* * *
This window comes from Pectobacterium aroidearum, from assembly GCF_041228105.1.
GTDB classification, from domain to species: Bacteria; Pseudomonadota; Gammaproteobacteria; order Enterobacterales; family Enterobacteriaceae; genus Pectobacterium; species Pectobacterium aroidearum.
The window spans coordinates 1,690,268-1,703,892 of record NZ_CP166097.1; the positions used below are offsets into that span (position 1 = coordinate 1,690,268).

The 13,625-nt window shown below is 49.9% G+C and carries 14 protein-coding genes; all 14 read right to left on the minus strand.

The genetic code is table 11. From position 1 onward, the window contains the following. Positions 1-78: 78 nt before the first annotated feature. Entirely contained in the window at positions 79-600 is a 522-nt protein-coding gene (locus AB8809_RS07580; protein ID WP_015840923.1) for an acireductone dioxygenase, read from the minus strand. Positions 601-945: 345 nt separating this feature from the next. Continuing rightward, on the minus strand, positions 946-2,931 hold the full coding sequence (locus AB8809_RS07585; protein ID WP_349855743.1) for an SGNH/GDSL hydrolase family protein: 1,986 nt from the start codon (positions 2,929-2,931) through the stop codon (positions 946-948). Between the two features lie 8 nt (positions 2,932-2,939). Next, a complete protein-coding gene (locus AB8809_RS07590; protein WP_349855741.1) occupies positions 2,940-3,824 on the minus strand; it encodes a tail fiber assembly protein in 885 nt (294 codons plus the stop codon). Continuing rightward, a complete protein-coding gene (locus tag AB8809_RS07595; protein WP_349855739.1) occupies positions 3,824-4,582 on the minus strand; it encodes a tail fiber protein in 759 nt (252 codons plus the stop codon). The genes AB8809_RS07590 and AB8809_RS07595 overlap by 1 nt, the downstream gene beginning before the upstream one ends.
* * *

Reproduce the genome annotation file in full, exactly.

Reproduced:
This window comes from Pectobacterium aroidearum, from assembly GCF_041228105.1.
GTDB classification, from domain to species: Bacteria; Pseudomonadota; Gammaproteobacteria; order Enterobacterales; family Enterobacteriaceae; genus Pectobacterium; species Pectobacterium aroidearum.
The window spans coordinates 1,690,268-1,703,892 of record NZ_CP166097.1; the positions used below are offsets into that span (position 1 = coordinate 1,690,268).

The 13,625-nt window shown below is 49.9% G+C and carries 14 protein-coding genes; all 14 read right to left on the minus strand.

The genetic code is table 11. From position 1 onward, the window contains the following. Positions 1-78: 78 nt before the first annotated feature. Entirely contained in the window at positions 79-600 is a 522-nt protein-coding gene (locus AB8809_RS07580; protein ID WP_015840923.1) for an acireductone dioxygenase, read from the minus strand. Positions 601-945: 345 nt separating this feature from the next. Continuing rightward, on the minus strand, positions 946-2,931 hold the full coding sequence (locus AB8809_RS07585; protein ID WP_349855743.1) for an SGNH/GDSL hydrolase family protein: 1,986 nt from the start codon (positions 2,929-2,931) through the stop codon (positions 946-948). Between the two features lie 8 nt (positions 2,932-2,939). Next, a complete protein-coding gene (locus AB8809_RS07590; protein WP_349855741.1) occupies positions 2,940-3,824 on the minus strand; it encodes a tail fiber assembly protein in 885 nt (294 codons plus the stop codon). Continuing rightward, a complete protein-coding gene (locus tag AB8809_RS07595; protein WP_349855739.1) occupies positions 3,824-4,582 on the minus strand; it encodes a tail fiber protein in 759 nt (252 codons plus the stop codon). The genes AB8809_RS07590 and AB8809_RS07595 overlap by 1 nt, the downstream gene beginning before the upstream one ends.